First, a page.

We were staying in Yachtsmans Cottage in Lymington and had set out on a day trip with the intention of visiting Exbury Gardens and hadn't considered that it would be closed until Easter. But on reflection it makes sense to wait for the flowers to flourish before expecting the public to visit! So, parked up outside the gates, we searched the internet for anything nearby - we didn't want to go too far as the kids were getting tetchy being stuck in the back of the car.
As it turns out, this beautiful part of the world is well stocked with things to do and we discovered the oddly named Bucklers Hard in the south of the New Forest. It's touted as a Maritime Museum which I didn't really fancy, but the boys did so we turned the car around and headed a few minutes back the way we had come. It was a freezing cold February day so we were pleased on this occasion when we saw that the entrance to the attraction was a coffee-cum-gift shop so decided to stop first for a welcome hot chocolate. The kids enjoyed their chocolates, my cappuccino was surprisingly good and the atmosphere was pleasant. But I had no idea what was out through the the back of the shop as it was hidden behind a large raised bed. We were in for a lovely surprise. Circling around the obstructive planter, the vista opened up into a beautifully tended garden with meandering path that led down to the museum. After a big lungful of frosty air, an eyeful of twinkling trees, and a belly full of hot drink, the children skipped happily towards the main event.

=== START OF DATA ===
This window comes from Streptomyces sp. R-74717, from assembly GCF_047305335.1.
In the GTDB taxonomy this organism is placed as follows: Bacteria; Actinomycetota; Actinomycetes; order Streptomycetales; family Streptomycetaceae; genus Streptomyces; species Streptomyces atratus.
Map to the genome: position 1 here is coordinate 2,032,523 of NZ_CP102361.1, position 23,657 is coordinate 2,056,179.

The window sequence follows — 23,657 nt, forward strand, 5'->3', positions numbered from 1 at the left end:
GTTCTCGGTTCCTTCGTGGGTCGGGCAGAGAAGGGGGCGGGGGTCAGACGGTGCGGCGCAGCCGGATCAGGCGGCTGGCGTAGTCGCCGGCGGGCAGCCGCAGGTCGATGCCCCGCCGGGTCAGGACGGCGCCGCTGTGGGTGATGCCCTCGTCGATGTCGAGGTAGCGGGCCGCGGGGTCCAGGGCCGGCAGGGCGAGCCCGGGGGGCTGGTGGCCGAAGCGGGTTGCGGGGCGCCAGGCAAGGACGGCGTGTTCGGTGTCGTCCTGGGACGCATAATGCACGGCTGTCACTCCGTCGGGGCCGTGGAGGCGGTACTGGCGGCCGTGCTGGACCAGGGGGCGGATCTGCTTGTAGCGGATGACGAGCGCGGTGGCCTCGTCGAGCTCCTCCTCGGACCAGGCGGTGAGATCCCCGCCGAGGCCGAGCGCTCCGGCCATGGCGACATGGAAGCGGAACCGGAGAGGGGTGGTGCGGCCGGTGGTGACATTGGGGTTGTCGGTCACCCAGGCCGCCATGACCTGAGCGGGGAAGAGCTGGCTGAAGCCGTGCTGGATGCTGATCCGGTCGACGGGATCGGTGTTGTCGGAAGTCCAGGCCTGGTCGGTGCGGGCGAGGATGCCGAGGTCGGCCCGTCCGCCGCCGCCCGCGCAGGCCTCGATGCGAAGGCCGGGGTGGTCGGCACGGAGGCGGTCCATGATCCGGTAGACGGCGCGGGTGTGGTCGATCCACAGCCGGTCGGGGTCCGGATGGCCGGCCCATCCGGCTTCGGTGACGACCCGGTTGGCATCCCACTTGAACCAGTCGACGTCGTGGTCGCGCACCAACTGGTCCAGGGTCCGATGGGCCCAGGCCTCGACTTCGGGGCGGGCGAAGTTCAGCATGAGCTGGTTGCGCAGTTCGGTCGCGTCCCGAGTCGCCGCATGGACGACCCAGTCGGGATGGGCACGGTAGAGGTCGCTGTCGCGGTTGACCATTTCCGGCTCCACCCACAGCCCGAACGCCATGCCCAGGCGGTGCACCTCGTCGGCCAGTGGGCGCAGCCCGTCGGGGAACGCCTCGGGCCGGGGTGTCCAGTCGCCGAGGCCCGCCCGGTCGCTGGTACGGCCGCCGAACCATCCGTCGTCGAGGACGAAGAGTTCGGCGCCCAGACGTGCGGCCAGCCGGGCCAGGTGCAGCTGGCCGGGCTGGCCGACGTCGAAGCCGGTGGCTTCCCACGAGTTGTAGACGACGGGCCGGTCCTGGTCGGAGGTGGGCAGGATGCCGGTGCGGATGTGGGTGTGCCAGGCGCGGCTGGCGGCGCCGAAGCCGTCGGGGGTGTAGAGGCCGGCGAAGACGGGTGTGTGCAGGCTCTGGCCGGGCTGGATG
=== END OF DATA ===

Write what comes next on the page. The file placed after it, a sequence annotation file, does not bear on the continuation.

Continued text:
The museum staff were welcoming and provided the kids with a question sheet. They're usually easily distracted but with mission in hand, and together with the interactive exhibits, they became really interested in learning the 18th Century Maritime history of the region. Bucklers Hard was a shipbuilding village in its heyday, and even built war vessels for Nelson's Navy. Nowadays it is hard to imagine this quaint, pristine pseudo-village as a working settlement, but the plethora of artefacts prove otherwise, and a replica of the 18th century shipwright's workshop gives you a good insight.
The end of the questionnaire took us out of the museum and down through the houses to the harbour where you could hire a boat from the 18th century launchways and take a trip on the Beaulieu River Cruise (although again, only during peak season). The location was stunning - a Site of Special Scientific Interest, no less - and the perfect place for a summertime picnic. We missed out the woodland trail as our fingers and toes were going numb, but would expect it to be a visual delight. Considering it wasn't our location of choice we really surprised ourselves with how enjoyable the place was and would highly recommend a visit.